To distill the operation of Bitcoin to its essence, we could say that it records transactions of value between various addresses, logging these transaction details in the blockchain. Thus, the transaction is the most crucial piece of information contained within the blockchain.

What is a Bitcoin Transaction?

A Bitcoin transaction, in its most basic form, signifies the transfer of funds (expressed in bitcoin) from one Bitcoin address, A (the sender), to another, B (the recipient). Every transaction is permanently recorded in the blockchain, ensuring the immutability and transparency of every exchange.

To better understand how a transaction works, we can liken it to the mechanism of bank checks.

Imagine a world without banknotes or coins, where everyone pays each other through the issuance of checks.

In this scenario, to make a payment with checks, it would be necessary to "exchange and transform" these checks. The sender would need to take one or more checks in their name to the bank, endorse them in favor of the bank, and obtain the issuance of a new check made out to the recipient. If the amount of the checks exceeds the payment due, the sender would also receive a "change" check from the bank. The original checks brought by the sender would then be canceled, and only the newly issued checks would be spendable.This process, while cumbersome and unmanageable in real life, becomes much more manageable and quicker in the context of electronic currency.

Bitcoin transactions work exactly like this.

When a person owns bitcoin, they actually hold UTXO (Unspent Transaction Outputs), which are previously received transactions not yet spent. To spend a portion of these bitcoins, a new transaction must be created.

This new transaction consists of two parts:

  • An INPUT part that collects one or more UTXOs, each with the digital signature of the legitimate owner that "unlocks" them.
  • An OUTPUT part, where new UTXOs are generated that cancel and replace the previous ones and are directed to the new owners, identified by their Bitcoin addresses.

It can happen that, in a transaction, the amount of bitcoin we wish to transfer is less than the total value we possess. It's as if Bob had only one high-value bank check, say for 50 BTC, but needed to pay Alice only 0.5 BTC.

In this case, Bob cannot simply tear off a piece of the check for the amount he wishes to transfer; he must use the entire "digital check," i.e., the complete UTXO. After sending 0.5 BTC to Alice, the "change," i.e., the remaining 49.5 BTC, must be directed somewhere. In the Bitcoin world, this "somewhere" is what we call a "change address" or "rest address."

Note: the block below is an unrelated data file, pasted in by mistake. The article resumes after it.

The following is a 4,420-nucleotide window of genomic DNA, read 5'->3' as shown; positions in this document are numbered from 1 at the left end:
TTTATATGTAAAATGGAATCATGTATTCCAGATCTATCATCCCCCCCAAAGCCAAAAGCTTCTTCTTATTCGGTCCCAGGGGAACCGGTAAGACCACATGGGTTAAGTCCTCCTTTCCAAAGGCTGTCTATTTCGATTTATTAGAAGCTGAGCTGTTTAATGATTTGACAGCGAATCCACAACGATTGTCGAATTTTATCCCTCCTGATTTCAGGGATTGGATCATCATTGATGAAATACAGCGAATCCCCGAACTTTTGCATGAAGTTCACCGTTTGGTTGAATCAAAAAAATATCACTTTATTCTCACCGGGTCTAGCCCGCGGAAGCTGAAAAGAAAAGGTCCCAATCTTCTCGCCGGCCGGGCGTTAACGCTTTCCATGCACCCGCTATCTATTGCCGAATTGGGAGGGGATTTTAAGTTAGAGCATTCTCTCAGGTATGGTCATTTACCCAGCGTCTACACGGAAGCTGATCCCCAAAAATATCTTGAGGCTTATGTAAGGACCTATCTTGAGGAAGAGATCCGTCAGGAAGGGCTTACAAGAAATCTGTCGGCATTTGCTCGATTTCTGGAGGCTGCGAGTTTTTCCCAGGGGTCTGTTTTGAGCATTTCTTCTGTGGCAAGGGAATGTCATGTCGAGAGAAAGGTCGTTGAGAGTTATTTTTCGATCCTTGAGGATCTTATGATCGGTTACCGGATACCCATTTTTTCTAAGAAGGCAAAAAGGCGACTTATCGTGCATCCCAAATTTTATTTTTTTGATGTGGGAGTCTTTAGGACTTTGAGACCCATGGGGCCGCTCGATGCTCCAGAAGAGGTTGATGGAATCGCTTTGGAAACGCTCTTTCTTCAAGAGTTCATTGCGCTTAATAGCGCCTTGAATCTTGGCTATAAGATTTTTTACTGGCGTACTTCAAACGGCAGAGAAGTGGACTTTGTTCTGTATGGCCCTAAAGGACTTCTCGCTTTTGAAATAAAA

Thus, in the transaction, the output will include two parts: one that transfers the value to Alice and another that redirects the "change" to a new Bitcoin address controlled by Bob. This mechanism ensures that Bob retains control over his unspent bitcoins after the transaction.

How is a Bitcoin Transaction Verified?

For a transaction to be accepted by the network and effect the transfer of value, it must be formally valid and pass various checks.There are over 40 rules that each transaction must comply with to be considered valid! Some of these checks include:

  • Every UTXO in input must be digitally signed by the owner.
  • The signature must match the owner's address.
  • The entire transaction, in turn, must be signed by the sender.
  • The sum of the value of the new UTXOs cannot be greater than the sum of the value of the transactions in input (we cannot create value from nothing).
Attention: As per the protocol rules, there is no designated authority for these validity checks. Each network participant performs these checks in their interest.

Much like each of us checks not to have received a counterfeit check. The transaction is then verified by all nodes that see it pass.

How is a Transaction Confirmed?

Therefore, it is not enough for the transaction to be formally valid for it to take effect; it must be accepted by the network as actual. This happens when it is "mined" (processed by a miner) and included in a block.

The transaction has its lifecycle, which we could summarize as follows:

  • The transaction is created and signed by a user with their bitcoin wallet.
  • The transaction is sent to the network - the first node that receives it checks the transaction.
  • If the first node deems the transaction invalid (it does not comply with the protocol), it ignores it.
  • If it considers it valid, it propagates it to other nodes so that the entire network knows it.
  • The valid transaction is then placed in the mempool, the waiting room for transactions awaiting selection by a miner.
  • The transaction is selected by a miner (or more than one) to be included in a block.
  • Sooner or later, a miner will close a block containing that transaction.
  • The transaction is removed from the mempool.
  • The transaction is inserted into the most recent block of the blockchain and is thus said to have one confirmation.
  • Each subsequent block will add a further confirmation to the transaction.
  • When it reaches the number of 6 confirmations, it is universally considered finalized.
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